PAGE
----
Posts Tagged ‘BAN TROPHY HUNTING’

THE EMS FOUNDATION BID TO SAVE ELEPHANTS FROM HUNT IN BOTSWANA

The EMS Foundation has written an urgent letter to the Botswana government in order to try and save elephants that are being auctioned in a trophy hunting auction in Gabarone, 7th of February 2020.

BOTSWANA TO SELL SEVEN HUNTING PACKAGES OF TEN ELEPHANTS EACH

The Botswana government has demonstrated to the world that it does not care that elephants play a critical role in maintaining healthy ecological systems, nor does it seem to understand that killing off prime elephant bulls undermines the very basis of its successful ecotourism economy.

The Botswana communities are extremely dissatisfied at the process in which these elephant hunts are being marketed. There was meant to be a tendering process rather than an auction but clearly there is no governance capacity.

The qualifying criteria explicitly excludes tourism operators or Foundations, such as ourselves that do not necessarily want to hunt elephants but do desire to fund non-consumptive conservation in Botswana.

Please read our request to the Director of Wildlife and National Parks in Botswana for a revision of the qualifying criteria to enable us to bid on the hunting packages on the 7th February 2020 with the express intention that the elephants in these packages are not hunted should our bids be successful.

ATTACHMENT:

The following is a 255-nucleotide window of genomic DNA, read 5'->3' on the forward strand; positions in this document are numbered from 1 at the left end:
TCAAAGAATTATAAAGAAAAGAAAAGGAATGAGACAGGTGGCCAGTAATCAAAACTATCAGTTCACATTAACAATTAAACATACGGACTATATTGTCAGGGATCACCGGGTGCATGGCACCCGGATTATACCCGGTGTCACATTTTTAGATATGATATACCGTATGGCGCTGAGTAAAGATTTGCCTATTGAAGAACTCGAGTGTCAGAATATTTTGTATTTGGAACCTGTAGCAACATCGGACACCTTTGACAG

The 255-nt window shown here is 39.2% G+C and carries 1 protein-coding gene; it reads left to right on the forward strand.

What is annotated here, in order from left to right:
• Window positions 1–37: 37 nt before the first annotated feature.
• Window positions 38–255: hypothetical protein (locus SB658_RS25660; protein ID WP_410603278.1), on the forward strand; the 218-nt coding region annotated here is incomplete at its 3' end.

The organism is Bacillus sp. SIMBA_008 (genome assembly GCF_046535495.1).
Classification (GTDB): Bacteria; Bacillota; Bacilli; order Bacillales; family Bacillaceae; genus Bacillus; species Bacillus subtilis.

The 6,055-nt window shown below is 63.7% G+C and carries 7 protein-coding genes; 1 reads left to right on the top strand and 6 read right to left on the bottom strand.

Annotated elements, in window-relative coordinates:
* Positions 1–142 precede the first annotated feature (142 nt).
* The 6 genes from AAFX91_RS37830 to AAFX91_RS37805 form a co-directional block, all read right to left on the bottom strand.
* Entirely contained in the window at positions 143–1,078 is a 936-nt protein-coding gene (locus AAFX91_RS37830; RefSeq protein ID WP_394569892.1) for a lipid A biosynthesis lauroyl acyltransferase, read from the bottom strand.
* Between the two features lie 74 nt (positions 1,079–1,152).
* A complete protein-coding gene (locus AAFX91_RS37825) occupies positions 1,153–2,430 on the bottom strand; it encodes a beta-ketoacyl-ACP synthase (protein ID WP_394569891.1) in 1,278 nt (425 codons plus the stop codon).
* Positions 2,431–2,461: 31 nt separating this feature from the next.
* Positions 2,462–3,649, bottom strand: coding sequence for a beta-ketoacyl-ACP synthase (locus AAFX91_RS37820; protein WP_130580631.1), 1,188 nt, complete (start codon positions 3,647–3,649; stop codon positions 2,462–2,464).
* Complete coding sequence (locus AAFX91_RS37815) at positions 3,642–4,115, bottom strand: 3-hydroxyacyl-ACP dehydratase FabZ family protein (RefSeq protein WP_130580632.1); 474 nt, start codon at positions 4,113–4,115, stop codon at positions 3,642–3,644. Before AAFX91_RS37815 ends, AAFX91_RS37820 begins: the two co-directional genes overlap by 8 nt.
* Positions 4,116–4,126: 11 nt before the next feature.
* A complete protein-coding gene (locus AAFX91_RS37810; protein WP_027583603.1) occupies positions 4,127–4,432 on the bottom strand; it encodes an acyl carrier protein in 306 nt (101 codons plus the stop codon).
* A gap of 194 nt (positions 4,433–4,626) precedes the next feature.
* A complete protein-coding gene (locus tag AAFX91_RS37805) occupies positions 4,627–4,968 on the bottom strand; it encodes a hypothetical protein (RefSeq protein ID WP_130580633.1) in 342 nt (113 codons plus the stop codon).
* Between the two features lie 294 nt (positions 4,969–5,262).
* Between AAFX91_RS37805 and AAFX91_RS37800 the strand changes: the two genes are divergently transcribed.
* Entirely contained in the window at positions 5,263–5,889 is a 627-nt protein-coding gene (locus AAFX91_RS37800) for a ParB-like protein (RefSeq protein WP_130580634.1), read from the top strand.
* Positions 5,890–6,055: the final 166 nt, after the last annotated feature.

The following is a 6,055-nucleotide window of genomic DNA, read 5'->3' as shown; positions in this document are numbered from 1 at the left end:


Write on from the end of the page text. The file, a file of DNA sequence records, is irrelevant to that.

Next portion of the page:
© Copyright EMS Foundation 2020. All rights reserved.

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The EMS Foundation and UK DEFRA CONSULTATION – TROPHY HUNTING POLICY BRIEFING

BY ROSS HARVEY

“A classic example of entrenched white privilege is the Associated Private Nature Reserves in South Africa, bordering the world-renown Kruger National Park.

The six private reserves each comprise a number of different private owners and farms. By 1996, these reserves had almost no elephants left as they had been hunted to near extinction. The fences were dropped in 1993, before the end of apartheid, on the premise of creating ‘ecological unity’ between the APNR and the KNP.

Far from creating ecological unity, however, these wild animals are treated as ‘res nullius’, nobody’s property, in the APNR and are hunted. In 2019 the APNR approved the commercial hunting of 47 elephant bulls.

These animals are part of the country’s national heritage but are permitted to be shot by foreign trophy hunters for the benefit of a small number of wealthy white landowners. Tellingly, governance breaches in the APNR abound. How much money actually accrues to the local communities remains unknown due to a lack of transparency in the industry.”

READ THE FULL EMS FOUNDATION POLICY BRIEFING MADE TO UK DEFRA

© Copyright EMS Foundation 2020. All rights reserved.

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